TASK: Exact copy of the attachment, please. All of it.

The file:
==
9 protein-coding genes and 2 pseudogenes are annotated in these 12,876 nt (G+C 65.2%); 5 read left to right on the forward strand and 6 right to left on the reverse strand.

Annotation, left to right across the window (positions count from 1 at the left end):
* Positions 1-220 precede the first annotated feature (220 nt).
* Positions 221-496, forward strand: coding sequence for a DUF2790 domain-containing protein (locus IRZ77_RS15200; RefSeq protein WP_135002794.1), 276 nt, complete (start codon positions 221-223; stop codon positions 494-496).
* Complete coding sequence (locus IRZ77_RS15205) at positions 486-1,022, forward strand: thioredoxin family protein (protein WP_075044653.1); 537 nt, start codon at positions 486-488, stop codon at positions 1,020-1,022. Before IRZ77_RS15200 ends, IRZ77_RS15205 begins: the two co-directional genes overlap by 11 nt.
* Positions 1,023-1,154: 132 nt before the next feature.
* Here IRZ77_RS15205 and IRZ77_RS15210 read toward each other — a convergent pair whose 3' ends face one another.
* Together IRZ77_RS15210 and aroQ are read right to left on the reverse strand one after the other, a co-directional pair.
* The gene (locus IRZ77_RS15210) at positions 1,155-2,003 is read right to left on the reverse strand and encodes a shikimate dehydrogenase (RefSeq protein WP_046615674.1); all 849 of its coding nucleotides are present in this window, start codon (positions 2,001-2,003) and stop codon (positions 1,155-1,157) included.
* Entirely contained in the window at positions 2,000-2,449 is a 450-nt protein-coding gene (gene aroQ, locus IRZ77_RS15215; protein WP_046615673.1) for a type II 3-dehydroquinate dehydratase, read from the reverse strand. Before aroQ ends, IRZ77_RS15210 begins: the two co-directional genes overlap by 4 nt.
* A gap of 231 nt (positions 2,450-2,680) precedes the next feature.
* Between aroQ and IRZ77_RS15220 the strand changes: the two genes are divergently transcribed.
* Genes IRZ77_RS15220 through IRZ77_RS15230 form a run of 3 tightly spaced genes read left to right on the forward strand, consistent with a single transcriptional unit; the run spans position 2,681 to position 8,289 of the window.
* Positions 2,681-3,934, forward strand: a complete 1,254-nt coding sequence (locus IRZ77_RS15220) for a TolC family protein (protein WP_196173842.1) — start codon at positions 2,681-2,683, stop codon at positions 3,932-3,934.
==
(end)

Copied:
9 protein-coding genes and 2 pseudogenes are annotated in these 12,876 nt (G+C 65.2%); 5 read left to right on the forward strand and 6 right to left on the reverse strand.

Annotation, left to right across the window (positions count from 1 at the left end):
* Positions 1-220 precede the first annotated feature (220 nt).
* Positions 221-496, forward strand: coding sequence for a DUF2790 domain-containing protein (locus IRZ77_RS15200; RefSeq protein WP_135002794.1), 276 nt, complete (start codon positions 221-223; stop codon positions 494-496).
* Complete coding sequence (locus IRZ77_RS15205) at positions 486-1,022, forward strand: thioredoxin family protein (protein WP_075044653.1); 537 nt, start codon at positions 486-488, stop codon at positions 1,020-1,022. Before IRZ77_RS15200 ends, IRZ77_RS15205 begins: the two co-directional genes overlap by 11 nt.
* Positions 1,023-1,154: 132 nt before the next feature.
* Here IRZ77_RS15205 and IRZ77_RS15210 read toward each other — a convergent pair whose 3' ends face one another.
* Together IRZ77_RS15210 and aroQ are read right to left on the reverse strand one after the other, a co-directional pair.
* The gene (locus IRZ77_RS15210) at positions 1,155-2,003 is read right to left on the reverse strand and encodes a shikimate dehydrogenase (RefSeq protein WP_046615674.1); all 849 of its coding nucleotides are present in this window, start codon (positions 2,001-2,003) and stop codon (positions 1,155-1,157) included.
* Entirely contained in the window at positions 2,000-2,449 is a 450-nt protein-coding gene (gene aroQ, locus IRZ77_RS15215; protein WP_046615673.1) for a type II 3-dehydroquinate dehydratase, read from the reverse strand. Before aroQ ends, IRZ77_RS15210 begins: the two co-directional genes overlap by 4 nt.
* A gap of 231 nt (positions 2,450-2,680) precedes the next feature.
* Between aroQ and IRZ77_RS15220 the strand changes: the two genes are divergently transcribed.
* Genes IRZ77_RS15220 through IRZ77_RS15230 form a run of 3 tightly spaced genes read left to right on the forward strand, consistent with a single transcriptional unit; the run spans position 2,681 to position 8,289 of the window.
* Positions 2,681-3,934, forward strand: a complete 1,254-nt coding sequence (locus IRZ77_RS15220) for a TolC family protein (protein WP_196173842.1) — start codon at positions 2,681-2,683, stop codon at positions 3,932-3,934.